"Amazon Rekognition performs better on lighter-skinned faces than darker-skinned faces with an accuracy difference of 11.45 percent," she wrote to Bezos. "It also performs better on male faces than female faces with an accuracy difference of 16.47 percent."
People in Orlando would not be suspects just because Rekognition scans their faces, Mina argues.
"If you think about police officers on the street right now, they're constantly looking at people in the public, so there's no violation of privacy there," he says. "We've had hundreds of cameras in the city of Orlando for over 15 years recording people. There's no privacy issue if you're out in public."
But isn't there a difference between being glanced at by a cop and being analyzed by an algorithm that is tracking the movements of dozens of people and looking for a match? Mina doesn't think so.
"It's just a matter of technology, right?" he says. "Technology is neutral. It's not good or bad – it's how we use that technology. People use the internet for evil all the time. Law enforcement uses the internet for good all the time. So that's what we're using it for. We're using the technology for good, for public safety."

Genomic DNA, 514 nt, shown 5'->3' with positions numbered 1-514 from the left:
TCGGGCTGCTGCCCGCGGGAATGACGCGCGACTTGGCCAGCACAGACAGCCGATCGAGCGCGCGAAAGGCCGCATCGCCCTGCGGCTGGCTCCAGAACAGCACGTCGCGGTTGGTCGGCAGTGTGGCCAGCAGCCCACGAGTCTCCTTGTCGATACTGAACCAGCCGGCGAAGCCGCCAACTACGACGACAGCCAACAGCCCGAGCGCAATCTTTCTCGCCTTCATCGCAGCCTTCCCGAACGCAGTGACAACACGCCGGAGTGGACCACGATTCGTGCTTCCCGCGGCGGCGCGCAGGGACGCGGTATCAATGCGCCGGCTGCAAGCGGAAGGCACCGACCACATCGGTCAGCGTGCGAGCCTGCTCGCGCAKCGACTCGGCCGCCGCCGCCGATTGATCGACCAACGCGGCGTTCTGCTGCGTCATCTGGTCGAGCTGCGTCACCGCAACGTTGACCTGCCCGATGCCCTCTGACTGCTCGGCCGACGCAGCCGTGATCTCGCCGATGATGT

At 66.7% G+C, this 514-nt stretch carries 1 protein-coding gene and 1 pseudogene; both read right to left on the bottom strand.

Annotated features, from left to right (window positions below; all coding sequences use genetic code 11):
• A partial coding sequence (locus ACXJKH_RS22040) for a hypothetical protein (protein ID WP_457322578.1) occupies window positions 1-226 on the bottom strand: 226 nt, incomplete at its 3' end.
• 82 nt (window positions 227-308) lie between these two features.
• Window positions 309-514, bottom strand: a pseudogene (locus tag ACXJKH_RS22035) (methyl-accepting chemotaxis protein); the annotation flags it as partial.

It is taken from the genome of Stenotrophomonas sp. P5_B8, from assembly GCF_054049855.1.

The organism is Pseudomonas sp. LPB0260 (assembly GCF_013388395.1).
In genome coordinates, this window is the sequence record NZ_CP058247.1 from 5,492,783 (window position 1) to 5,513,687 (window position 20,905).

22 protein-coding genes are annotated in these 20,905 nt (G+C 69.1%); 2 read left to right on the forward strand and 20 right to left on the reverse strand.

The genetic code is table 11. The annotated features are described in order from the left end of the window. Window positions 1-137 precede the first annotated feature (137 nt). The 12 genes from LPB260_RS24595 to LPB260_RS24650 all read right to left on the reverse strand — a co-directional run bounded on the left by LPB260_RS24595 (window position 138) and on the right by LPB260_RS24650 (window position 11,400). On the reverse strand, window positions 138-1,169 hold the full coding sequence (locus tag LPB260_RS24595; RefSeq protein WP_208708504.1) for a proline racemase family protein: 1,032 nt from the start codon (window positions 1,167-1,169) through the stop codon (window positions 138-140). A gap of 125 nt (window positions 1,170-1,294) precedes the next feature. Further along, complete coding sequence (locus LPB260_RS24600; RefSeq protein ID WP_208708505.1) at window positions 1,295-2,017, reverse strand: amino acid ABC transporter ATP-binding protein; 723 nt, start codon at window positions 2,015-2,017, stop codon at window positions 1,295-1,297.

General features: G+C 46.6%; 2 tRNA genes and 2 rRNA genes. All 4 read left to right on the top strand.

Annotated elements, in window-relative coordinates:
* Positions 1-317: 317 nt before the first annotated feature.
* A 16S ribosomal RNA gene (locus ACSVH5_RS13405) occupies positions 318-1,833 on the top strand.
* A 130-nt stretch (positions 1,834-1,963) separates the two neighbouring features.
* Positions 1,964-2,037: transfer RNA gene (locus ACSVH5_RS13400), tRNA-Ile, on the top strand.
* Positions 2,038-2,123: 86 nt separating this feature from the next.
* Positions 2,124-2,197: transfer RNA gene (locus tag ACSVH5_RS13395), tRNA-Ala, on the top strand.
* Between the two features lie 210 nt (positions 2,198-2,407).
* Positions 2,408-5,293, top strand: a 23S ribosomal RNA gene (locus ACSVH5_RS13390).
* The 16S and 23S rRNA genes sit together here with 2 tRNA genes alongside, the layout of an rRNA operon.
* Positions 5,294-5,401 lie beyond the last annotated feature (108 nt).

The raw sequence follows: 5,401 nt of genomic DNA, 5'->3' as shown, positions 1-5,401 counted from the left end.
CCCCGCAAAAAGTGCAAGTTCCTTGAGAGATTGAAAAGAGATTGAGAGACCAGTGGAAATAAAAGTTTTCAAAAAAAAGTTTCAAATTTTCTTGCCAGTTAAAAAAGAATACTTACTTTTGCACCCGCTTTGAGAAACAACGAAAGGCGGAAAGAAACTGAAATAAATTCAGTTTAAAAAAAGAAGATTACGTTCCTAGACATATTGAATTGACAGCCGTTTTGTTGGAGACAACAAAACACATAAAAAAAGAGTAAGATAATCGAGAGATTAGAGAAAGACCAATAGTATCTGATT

But some civil libertarians see Rekognition as a step toward what's already happening in other parts of the world. The Chinese government, for example, has created an extensive network of surveillance cameras that use facial recognition technology to not only arrest criminal suspects but also monitor ethnic minorities. Chinese officials are also in the process of creating a "social credit system" to publicly rank the trustworthiness of its 1.3 billion residents by tracking their every behavior.
The condemnation of Orlando's use of Rekognition has been widespread. Locally, 10 organizations, including the Arab American Community Center of Florida, Mi Familia Vota, NeJame Law and Organize Florida, have called on OPD to stop using the software because of its potential to be "used for discriminatory immigration enforcement, monitoring individuals who attend protests and engage in other non-violent activities, or disproportionately surveilling minority communities and residents who have committed no crimes."
Some Amazon workers have also asked Bezos to stop selling the technology to law enforcement.